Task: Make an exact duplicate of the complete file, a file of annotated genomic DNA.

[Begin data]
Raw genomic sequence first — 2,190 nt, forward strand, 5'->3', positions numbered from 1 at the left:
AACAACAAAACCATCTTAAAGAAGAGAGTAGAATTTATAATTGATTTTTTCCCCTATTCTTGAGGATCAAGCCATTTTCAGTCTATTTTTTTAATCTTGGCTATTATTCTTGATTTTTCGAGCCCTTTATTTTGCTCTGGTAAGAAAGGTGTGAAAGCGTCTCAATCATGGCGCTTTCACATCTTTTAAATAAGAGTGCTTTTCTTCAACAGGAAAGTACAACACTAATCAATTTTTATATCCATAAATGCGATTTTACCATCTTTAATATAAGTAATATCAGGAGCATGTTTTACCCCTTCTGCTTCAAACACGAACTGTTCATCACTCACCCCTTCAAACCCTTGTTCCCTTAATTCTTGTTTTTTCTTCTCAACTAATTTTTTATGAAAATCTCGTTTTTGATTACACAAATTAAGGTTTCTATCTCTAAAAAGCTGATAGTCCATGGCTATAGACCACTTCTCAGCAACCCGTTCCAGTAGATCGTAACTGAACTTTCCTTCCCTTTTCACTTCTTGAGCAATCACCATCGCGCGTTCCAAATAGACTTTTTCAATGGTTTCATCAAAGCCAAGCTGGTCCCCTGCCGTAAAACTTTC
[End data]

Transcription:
Raw genomic sequence first — 2,190 nt, forward strand, 5'->3', positions numbered from 1 at the left:
AACAACAAAACCATCTTAAAGAAGAGAGTAGAATTTATAATTGATTTTTTCCCCTATTCTTGAGGATCAAGCCATTTTCAGTCTATTTTTTTAATCTTGGCTATTATTCTTGATTTTTCGAGCCCTTTATTTTGCTCTGGTAAGAAAGGTGTGAAAGCGTCTCAATCATGGCGCTTTCACATCTTTTAAATAAGAGTGCTTTTCTTCAACAGGAAAGTACAACACTAATCAATTTTTATATCCATAAATGCGATTTTACCATCTTTAATATAAGTAATATCAGGAGCATGTTTTACCCCTTCTGCTTCAAACACGAACTGTTCATCACTCACCCCTTCAAACCCTTGTTCCCTTAATTCTTGTTTTTTCTTCTCAACTAATTTTTTATGAAAATCTCGTTTTTGATTACACAAATTAAGGTTTCTATCTCTAAAAAGCTGATAGTCCATGGCTATAGACCACTTCTCAGCAACCCGTTCCAGTAGATCGTAACTGAACTTTCCTTCCCTTTTCACTTCTTGAGCAATCACCATCGCGCGTTCCAAATAGACTTTTTCAATGGTTTCATCAAAGCCAAGCTGGTCCCCTGCCGTAAAACTTTC